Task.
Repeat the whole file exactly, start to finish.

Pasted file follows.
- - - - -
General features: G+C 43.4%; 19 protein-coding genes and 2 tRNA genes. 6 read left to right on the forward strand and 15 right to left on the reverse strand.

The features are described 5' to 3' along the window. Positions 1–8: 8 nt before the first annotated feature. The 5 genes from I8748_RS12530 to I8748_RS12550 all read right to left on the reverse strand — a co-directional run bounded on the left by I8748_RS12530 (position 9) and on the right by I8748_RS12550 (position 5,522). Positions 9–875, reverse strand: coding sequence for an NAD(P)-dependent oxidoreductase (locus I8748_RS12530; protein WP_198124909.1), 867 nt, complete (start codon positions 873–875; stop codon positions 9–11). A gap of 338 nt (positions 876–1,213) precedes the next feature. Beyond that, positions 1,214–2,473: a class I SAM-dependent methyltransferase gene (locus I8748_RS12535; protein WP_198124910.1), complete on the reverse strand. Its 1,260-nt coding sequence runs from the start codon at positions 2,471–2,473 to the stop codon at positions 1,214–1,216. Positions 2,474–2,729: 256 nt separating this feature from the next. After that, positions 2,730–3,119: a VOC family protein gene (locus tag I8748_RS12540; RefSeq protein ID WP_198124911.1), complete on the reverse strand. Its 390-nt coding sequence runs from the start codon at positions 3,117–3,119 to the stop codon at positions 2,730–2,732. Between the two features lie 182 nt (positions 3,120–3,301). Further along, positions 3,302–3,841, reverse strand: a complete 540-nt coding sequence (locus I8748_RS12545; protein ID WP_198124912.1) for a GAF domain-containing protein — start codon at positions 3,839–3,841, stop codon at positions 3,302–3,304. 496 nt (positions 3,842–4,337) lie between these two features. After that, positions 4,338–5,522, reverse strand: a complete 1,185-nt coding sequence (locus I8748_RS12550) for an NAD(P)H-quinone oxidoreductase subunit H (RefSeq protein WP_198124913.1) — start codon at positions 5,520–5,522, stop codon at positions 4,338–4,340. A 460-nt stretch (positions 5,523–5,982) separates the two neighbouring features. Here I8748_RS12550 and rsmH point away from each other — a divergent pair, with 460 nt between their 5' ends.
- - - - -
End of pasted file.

General features: G+C 43.4%; 19 protein-coding genes and 2 tRNA genes. 6 read left to right on the forward strand and 15 right to left on the reverse strand.

The features are described 5' to 3' along the window. Positions 1–8: 8 nt before the first annotated feature. The 5 genes from I8748_RS12530 to I8748_RS12550 all read right to left on the reverse strand — a co-directional run bounded on the left by I8748_RS12530 (position 9) and on the right by I8748_RS12550 (position 5,522). Positions 9–875, reverse strand: coding sequence for an NAD(P)-dependent oxidoreductase (locus I8748_RS12530; protein WP_198124909.1), 867 nt, complete (start codon positions 873–875; stop codon positions 9–11). A gap of 338 nt (positions 876–1,213) precedes the next feature. Beyond that, positions 1,214–2,473: a class I SAM-dependent methyltransferase gene (locus I8748_RS12535; protein WP_198124910.1), complete on the reverse strand. Its 1,260-nt coding sequence runs from the start codon at positions 2,471–2,473 to the stop codon at positions 1,214–1,216. Positions 2,474–2,729: 256 nt separating this feature from the next. After that, positions 2,730–3,119: a VOC family protein gene (locus tag I8748_RS12540; RefSeq protein ID WP_198124911.1), complete on the reverse strand. Its 390-nt coding sequence runs from the start codon at positions 3,117–3,119 to the stop codon at positions 2,730–2,732. Between the two features lie 182 nt (positions 3,120–3,301). Further along, positions 3,302–3,841, reverse strand: a complete 540-nt coding sequence (locus I8748_RS12545; protein ID WP_198124912.1) for a GAF domain-containing protein — start codon at positions 3,839–3,841, stop codon at positions 3,302–3,304. 496 nt (positions 3,842–4,337) lie between these two features. After that, positions 4,338–5,522, reverse strand: a complete 1,185-nt coding sequence (locus I8748_RS12550) for an NAD(P)H-quinone oxidoreductase subunit H (RefSeq protein WP_198124913.1) — start codon at positions 5,520–5,522, stop codon at positions 4,338–4,340. A 460-nt stretch (positions 5,523–5,982) separates the two neighbouring features. Here I8748_RS12550 and rsmH point away from each other — a divergent pair, with 460 nt between their 5' ends.